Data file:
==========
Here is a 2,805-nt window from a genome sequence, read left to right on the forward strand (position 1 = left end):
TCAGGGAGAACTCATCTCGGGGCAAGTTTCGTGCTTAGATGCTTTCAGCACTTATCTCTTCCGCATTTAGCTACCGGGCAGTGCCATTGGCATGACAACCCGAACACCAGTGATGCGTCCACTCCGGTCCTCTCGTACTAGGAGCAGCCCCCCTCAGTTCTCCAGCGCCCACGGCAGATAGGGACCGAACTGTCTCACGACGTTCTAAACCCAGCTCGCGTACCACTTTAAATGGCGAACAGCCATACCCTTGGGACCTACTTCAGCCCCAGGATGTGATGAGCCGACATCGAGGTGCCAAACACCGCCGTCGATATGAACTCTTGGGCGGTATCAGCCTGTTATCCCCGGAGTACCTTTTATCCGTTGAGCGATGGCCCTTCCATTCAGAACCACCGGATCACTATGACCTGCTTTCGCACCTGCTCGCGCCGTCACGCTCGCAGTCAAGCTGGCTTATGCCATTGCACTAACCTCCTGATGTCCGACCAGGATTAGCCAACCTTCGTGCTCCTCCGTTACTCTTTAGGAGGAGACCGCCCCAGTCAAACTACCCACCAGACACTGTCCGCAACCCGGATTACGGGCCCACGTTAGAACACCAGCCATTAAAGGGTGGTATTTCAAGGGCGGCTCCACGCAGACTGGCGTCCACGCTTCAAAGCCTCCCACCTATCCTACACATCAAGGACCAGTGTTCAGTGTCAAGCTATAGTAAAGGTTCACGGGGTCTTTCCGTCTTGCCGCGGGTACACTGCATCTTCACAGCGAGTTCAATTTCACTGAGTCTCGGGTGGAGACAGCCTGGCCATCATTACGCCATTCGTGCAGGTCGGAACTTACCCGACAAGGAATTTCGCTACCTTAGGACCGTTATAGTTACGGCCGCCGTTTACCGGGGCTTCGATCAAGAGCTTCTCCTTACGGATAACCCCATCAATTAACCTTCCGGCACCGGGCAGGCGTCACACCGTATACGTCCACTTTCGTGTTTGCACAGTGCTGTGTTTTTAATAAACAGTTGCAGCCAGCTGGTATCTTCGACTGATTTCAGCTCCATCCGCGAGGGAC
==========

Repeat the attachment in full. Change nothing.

Here is a 2,805-nt window from a genome sequence, read left to right on the forward strand (position 1 = left end):
TCAGGGAGAACTCATCTCGGGGCAAGTTTCGTGCTTAGATGCTTTCAGCACTTATCTCTTCCGCATTTAGCTACCGGGCAGTGCCATTGGCATGACAACCCGAACACCAGTGATGCGTCCACTCCGGTCCTCTCGTACTAGGAGCAGCCCCCCTCAGTTCTCCAGCGCCCACGGCAGATAGGGACCGAACTGTCTCACGACGTTCTAAACCCAGCTCGCGTACCACTTTAAATGGCGAACAGCCATACCCTTGGGACCTACTTCAGCCCCAGGATGTGATGAGCCGACATCGAGGTGCCAAACACCGCCGTCGATATGAACTCTTGGGCGGTATCAGCCTGTTATCCCCGGAGTACCTTTTATCCGTTGAGCGATGGCCCTTCCATTCAGAACCACCGGATCACTATGACCTGCTTTCGCACCTGCTCGCGCCGTCACGCTCGCAGTCAAGCTGGCTTATGCCATTGCACTAACCTCCTGATGTCCGACCAGGATTAGCCAACCTTCGTGCTCCTCCGTTACTCTTTAGGAGGAGACCGCCCCAGTCAAACTACCCACCAGACACTGTCCGCAACCCGGATTACGGGCCCACGTTAGAACACCAGCCATTAAAGGGTGGTATTTCAAGGGCGGCTCCACGCAGACTGGCGTCCACGCTTCAAAGCCTCCCACCTATCCTACACATCAAGGACCAGTGTTCAGTGTCAAGCTATAGTAAAGGTTCACGGGGTCTTTCCGTCTTGCCGCGGGTACACTGCATCTTCACAGCGAGTTCAATTTCACTGAGTCTCGGGTGGAGACAGCCTGGCCATCATTACGCCATTCGTGCAGGTCGGAACTTACCCGACAAGGAATTTCGCTACCTTAGGACCGTTATAGTTACGGCCGCCGTTTACCGGGGCTTCGATCAAGAGCTTCTCCTTACGGATAACCCCATCAATTAACCTTCCGGCACCGGGCAGGCGTCACACCGTATACGTCCACTTTCGTGTTTGCACAGTGCTGTGTTTTTAATAAACAGTTGCAGCCAGCTGGTATCTTCGACTGATTTCAGCTCCATCCGCGAGGGAC